Copying the image, Elias zoomed in to the main production line. “There,” he said. “The strange signals are coming from that room. I’ll bet that’s where we’ll find whatever’s causing this.”
“Signals?” Sergeant Accius asked.
“I did a scan for reaper technology. It led us here.”
“But the reapers are all controlled!”
“We have a working theory that some may have evaded the crucible,” Elias said. “Or that some rogue scientists may be attempting to duplicate the husk process.”
“Spirits preserve us. I heard rumours of that back during the war but I didn’t think anyone would be crazy enough to attempt that.”
“Cerberus was,” Cicepia said tersely. “Who’s to say someone else isn’t? Anything else you can tell us about the facility?”
“When our teams went in I heard what sounded like cannon fire. Not hand cannons—heavy weapon cannons. Like missile launchers but less explosive.”
Just then a uniformed officer approached. “Sarge there’s an, um… male asari here? Says he’s with these people?”
“That’s Drimi,” Sync said. “I figured if we’re going into a factory we should take someone who knows machinery. No offense, Elias.”
“None taken. I’m a software guy, remember? Not hardware.”
The asari walked in with a confident swagger and a suit of combat armour that was reminiscent of his black leather jacket. Slung over one shoulder was a large sledgehammer, and Elias fancied he could see some capacitors connected to the head, as well as some crackling lightning jars that caused the electricity to spark intermittently between some of the wiring and the business end of the weapon.
“Where’d you get that getup?” Sync asked, clapping his friend on the shoulder.
Drimi’s answering grin was just a little bashful. “Just something I’ve been working on for a while,” he said. “I’m glad I can fit into it now. So…I take it we’re going in there?”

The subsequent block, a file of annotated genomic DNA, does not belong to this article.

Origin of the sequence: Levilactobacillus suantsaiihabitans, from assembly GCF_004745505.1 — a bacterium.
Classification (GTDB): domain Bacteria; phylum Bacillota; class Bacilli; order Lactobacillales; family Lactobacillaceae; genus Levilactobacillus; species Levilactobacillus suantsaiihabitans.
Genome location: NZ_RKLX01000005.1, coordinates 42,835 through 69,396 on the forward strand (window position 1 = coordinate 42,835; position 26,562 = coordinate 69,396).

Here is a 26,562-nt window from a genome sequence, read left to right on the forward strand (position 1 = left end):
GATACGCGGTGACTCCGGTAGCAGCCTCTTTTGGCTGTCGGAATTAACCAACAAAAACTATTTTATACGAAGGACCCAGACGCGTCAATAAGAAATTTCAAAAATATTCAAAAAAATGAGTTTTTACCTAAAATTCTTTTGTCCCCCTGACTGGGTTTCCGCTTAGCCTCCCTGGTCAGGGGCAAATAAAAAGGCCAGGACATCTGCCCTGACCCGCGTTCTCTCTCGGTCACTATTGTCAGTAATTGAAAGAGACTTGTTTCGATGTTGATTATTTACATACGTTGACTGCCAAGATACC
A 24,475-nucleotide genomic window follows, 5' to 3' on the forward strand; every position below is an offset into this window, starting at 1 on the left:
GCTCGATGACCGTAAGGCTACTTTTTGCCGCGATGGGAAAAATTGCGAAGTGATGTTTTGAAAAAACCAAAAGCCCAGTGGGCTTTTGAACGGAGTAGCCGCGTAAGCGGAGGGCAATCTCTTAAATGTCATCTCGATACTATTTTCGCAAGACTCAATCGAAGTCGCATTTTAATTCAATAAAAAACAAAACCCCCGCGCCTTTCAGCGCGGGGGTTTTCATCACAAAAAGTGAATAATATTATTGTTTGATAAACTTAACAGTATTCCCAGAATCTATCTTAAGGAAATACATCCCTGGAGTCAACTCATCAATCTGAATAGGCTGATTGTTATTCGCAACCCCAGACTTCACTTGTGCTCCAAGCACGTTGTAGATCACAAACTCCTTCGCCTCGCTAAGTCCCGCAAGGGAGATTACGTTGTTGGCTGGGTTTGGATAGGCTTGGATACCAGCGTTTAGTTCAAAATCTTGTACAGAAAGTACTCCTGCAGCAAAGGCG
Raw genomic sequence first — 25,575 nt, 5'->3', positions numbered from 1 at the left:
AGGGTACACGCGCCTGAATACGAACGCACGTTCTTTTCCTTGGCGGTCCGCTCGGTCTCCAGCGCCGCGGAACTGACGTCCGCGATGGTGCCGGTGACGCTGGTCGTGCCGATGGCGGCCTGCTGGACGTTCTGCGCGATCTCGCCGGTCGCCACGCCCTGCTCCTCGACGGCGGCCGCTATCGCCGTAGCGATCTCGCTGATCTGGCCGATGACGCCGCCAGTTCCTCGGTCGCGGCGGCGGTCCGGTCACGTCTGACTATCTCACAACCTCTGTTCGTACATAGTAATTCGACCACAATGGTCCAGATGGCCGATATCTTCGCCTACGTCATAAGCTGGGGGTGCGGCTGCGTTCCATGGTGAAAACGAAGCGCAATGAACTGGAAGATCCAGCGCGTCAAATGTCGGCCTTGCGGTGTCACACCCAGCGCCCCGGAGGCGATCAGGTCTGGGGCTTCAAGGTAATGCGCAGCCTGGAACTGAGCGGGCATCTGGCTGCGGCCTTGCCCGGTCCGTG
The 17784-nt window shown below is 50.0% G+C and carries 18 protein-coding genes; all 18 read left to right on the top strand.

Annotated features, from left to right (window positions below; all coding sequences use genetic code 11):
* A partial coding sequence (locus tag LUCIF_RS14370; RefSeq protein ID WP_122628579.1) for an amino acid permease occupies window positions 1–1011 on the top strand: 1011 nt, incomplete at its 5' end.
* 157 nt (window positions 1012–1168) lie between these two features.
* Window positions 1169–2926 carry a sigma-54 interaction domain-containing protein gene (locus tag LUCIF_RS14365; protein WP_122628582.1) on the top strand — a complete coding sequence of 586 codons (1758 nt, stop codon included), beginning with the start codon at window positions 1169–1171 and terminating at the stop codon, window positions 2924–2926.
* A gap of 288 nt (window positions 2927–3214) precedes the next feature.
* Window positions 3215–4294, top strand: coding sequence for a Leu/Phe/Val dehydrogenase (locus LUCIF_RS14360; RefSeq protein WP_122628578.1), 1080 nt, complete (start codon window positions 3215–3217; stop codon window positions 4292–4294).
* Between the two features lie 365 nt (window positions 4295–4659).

“Yes, we are,” Cicepia said, rotating her own 3D map on her omni-tool. “There’s a network of ventilation shafts that could get a small team onto the factory floor.”
“Actually that looks like a floor control station,” Elias said. “Drimi and I should get up there.”
“Not without backup,” Cicepia said. “If there’s resistance there you’re toast.”
“Well I can’t fit through the ducts,” Arkara rumbled.
“This one can,” Anar said. “It won’t even touch the sides.”
“All right. You three do that and the rest of us will go in the front and take that elevator up to the conveyor belt systems.”
“This one trusts you will stay on the platforms,” Anar said. “The drop appears to be of a fatal distance for all except this one.”
“You’d think they’d be mixing in smaller vats,” Elias said with a frown. “Oh well, let’s just…not die. I like the idea of not dying.”
Arkara cocked her head to one side. “Is that an order?”
“If you like.”
Some time later, Elias found himself in a confined space that felt strangely familiar, although duct repair hadn’t been part of his universe since leaving the flotilla. “Well?” he hissed.
Anar floated up from where he had lowered his body down through the now open grate in the ventilation system. “This one is saddened to report there are new husks below.”
The benefit of Anar’s prehensile, gelatinous tentacles had been immediately apparent in tight spaces, as was the hover technology that had him moving through the air ducts like a spirit, towing his case up behind him. When the found their exit point, the hanar had snaked out two tentacles to grip the grate and snuck a third through it while Elias had cut through the bolts that kept it secured to the duct itself. In other circumstances, they would have fallen to the ground and clattered on the plascrete floor. This time, they were whisked back through the grate by tentacle and the entire grate soon followed suit. Then, gripping the sides, Anar lowered his body down and had a good look around.